A former police officer who once shot down an army helicopter and brought Mexico to an armed standstill, El Mencho is currently the world's most wanted drug trafficker. A bounty financed by the US and Mexico promises more than $ 6.5 million for information leading to his arrest.
Édgar Guzmán López, 22, was killed alongside Cesar, another of Guzman's sons, during a shootout in the parking lot of a shopping mall in Culiacan, capital of the state of Sinaloa. After the murder, police found more than 500 bullets from AK-47 rifles in the parking lot.
Two years ago, armed men kidnapped Aflredo and five Sinaloa cartel members with the Jalisco cartel in a Tony Beach Resort restaurant in Puerto Vallarta. He was held for about a week and then released, allegedly on orders from Guzman, who had threatened his Mexican jail cell to persecute the families of Jalisco Nueva Generacion leaders, the US government said.
Since the abduction, the brothers increasingly like to travel by private plane, the source said. At one time they gathered a fleet of aircraft for the Sinaloa cartel to rival AeroMexico, court records said. The aircraft were also used to transport drugs.
"It was a huge company," said the federal source. "They had about 30 pilots and 30 aircraft mechanics on their payroll."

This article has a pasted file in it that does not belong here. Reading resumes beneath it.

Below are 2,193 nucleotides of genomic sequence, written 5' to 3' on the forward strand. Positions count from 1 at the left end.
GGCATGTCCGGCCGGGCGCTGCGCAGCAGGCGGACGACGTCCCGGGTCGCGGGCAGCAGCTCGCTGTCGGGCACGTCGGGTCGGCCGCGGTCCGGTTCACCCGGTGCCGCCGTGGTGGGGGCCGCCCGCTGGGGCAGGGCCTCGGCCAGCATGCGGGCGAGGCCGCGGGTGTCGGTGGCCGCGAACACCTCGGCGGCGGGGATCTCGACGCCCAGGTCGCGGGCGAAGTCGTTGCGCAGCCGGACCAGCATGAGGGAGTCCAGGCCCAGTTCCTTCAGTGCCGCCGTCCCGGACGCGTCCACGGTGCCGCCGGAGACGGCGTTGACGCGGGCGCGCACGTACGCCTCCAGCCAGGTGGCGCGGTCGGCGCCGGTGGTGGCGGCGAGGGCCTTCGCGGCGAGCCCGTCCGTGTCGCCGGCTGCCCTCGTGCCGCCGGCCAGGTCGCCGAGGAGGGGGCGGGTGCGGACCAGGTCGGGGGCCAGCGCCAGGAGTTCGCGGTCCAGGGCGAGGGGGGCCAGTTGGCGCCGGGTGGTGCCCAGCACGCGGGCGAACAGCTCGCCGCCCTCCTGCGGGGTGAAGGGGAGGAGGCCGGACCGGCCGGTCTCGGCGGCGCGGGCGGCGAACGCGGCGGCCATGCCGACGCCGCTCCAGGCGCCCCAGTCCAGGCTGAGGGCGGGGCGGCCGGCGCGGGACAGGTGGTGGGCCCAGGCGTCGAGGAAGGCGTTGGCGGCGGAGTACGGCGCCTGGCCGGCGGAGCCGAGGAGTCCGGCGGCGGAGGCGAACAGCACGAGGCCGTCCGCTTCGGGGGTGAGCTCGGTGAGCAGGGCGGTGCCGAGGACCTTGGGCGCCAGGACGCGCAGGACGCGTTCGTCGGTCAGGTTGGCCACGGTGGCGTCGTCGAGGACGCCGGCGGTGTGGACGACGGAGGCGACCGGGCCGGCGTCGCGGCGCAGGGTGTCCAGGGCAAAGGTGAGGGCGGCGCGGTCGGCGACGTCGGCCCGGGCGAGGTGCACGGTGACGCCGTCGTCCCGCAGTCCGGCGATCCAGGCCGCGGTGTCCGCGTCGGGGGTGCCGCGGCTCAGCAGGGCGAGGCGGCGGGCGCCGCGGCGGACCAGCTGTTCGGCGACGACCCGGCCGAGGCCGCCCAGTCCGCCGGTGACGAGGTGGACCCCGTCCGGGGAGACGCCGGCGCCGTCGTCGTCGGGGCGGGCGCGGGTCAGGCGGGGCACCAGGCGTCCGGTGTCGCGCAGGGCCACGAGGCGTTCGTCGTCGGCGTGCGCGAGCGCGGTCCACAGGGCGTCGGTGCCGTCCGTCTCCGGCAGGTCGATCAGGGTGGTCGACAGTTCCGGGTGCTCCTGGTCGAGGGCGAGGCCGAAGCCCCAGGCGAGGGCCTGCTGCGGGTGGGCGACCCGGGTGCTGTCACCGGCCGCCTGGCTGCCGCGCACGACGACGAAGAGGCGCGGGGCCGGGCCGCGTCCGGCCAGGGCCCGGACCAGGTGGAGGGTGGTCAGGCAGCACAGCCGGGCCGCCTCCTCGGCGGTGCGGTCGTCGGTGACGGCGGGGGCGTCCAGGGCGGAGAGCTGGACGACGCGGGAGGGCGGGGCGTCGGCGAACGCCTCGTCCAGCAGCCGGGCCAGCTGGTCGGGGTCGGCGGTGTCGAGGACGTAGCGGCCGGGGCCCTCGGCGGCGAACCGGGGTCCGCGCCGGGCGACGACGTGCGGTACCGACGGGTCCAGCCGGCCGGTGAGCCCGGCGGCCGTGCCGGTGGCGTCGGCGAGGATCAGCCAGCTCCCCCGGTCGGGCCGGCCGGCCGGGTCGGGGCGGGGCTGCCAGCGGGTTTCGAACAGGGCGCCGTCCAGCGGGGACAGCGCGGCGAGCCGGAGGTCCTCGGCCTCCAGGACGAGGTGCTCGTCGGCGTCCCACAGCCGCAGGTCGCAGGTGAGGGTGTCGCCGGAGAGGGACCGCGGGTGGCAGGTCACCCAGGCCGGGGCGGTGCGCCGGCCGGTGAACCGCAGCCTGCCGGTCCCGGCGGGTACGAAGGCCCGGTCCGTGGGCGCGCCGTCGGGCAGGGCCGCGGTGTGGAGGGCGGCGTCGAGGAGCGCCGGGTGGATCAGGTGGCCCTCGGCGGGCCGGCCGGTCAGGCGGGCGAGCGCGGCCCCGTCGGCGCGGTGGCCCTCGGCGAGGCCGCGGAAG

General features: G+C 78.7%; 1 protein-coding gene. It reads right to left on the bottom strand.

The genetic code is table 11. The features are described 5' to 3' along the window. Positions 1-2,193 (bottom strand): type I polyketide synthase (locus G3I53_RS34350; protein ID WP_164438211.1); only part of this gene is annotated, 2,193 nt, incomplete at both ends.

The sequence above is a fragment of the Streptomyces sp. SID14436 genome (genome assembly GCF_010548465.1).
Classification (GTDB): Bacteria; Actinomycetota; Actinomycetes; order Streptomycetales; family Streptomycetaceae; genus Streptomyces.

From 2006 to 2015, the Mexican authorities deprived the Sinaloa Cartel of a total of 599 aircraft that flew into a network of nearly 5,000 runways, according to a report of nearly 5,000 illegal airstrips.
"Normally, a cartel or drug smuggling organization would use small airplanes to facilitate the movement of their own product or themselves," Curran said during the lawsuit against Sinaloa antitrust investigator, Jorge Martin Torres, who was guilty of money laundering. "High-level cartel members are usually fugitives. You can not travel on commercial planes, like you or me, or with other legitimate means. "
According to the Mexican authorities, Alfredo, whom they described as "one of the main leaders of the Sinaloa cartel," was responsible for the purchase of the plane, mainly in the US Midwest states through an American partner, to avoid suspicion. Only Americans or permanent resident may purchase aircraft under the Federal Aviation Administration's rules in that country.
Alfredo was also responsible for the vast property holdings of the cartel in Mexico and oversees most drug trafficking in the cartel to the United States.
"Alfredo and Ivan are still valid and real threats, and they will closely monitor this study to see who clears out their father," the former DEA agent said.